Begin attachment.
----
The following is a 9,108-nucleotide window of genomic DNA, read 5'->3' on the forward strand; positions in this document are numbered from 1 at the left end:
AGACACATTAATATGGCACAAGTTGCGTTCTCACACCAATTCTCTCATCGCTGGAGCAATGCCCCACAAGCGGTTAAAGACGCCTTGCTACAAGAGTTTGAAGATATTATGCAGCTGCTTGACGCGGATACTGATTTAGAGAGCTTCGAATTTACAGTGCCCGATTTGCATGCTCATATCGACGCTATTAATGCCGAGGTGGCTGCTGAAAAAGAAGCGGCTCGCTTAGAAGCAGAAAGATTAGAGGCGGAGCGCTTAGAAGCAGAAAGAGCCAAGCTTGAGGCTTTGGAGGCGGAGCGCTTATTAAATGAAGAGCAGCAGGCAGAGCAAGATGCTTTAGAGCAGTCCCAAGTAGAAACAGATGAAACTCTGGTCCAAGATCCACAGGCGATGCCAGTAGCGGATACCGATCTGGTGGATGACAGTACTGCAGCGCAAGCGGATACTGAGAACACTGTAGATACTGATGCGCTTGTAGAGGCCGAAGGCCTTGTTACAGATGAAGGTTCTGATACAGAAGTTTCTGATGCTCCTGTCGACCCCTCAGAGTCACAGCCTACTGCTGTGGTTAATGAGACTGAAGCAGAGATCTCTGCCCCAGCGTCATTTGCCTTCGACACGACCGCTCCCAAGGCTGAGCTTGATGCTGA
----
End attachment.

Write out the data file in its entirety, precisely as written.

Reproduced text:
The following is a 9,108-nucleotide window of genomic DNA, read 5'->3' on the forward strand; positions in this document are numbered from 1 at the left end:
AGACACATTAATATGGCACAAGTTGCGTTCTCACACCAATTCTCTCATCGCTGGAGCAATGCCCCACAAGCGGTTAAAGACGCCTTGCTACAAGAGTTTGAAGATATTATGCAGCTGCTTGACGCGGATACTGATTTAGAGAGCTTCGAATTTACAGTGCCCGATTTGCATGCTCATATCGACGCTATTAATGCCGAGGTGGCTGCTGAAAAAGAAGCGGCTCGCTTAGAAGCAGAAAGATTAGAGGCGGAGCGCTTAGAAGCAGAAAGAGCCAAGCTTGAGGCTTTGGAGGCGGAGCGCTTATTAAATGAAGAGCAGCAGGCAGAGCAAGATGCTTTAGAGCAGTCCCAAGTAGAAACAGATGAAACTCTGGTCCAAGATCCACAGGCGATGCCAGTAGCGGATACCGATCTGGTGGATGACAGTACTGCAGCGCAAGCGGATACTGAGAACACTGTAGATACTGATGCGCTTGTAGAGGCCGAAGGCCTTGTTACAGATGAAGGTTCTGATACAGAAGTTTCTGATGCTCCTGTCGACCCCTCAGAGTCACAGCCTACTGCTGTGGTTAATGAGACTGAAGCAGAGATCTCTGCCCCAGCGTCATTTGCCTTCGACACGACCGCTCCCAAGGCTGAGCTTGATGCTGA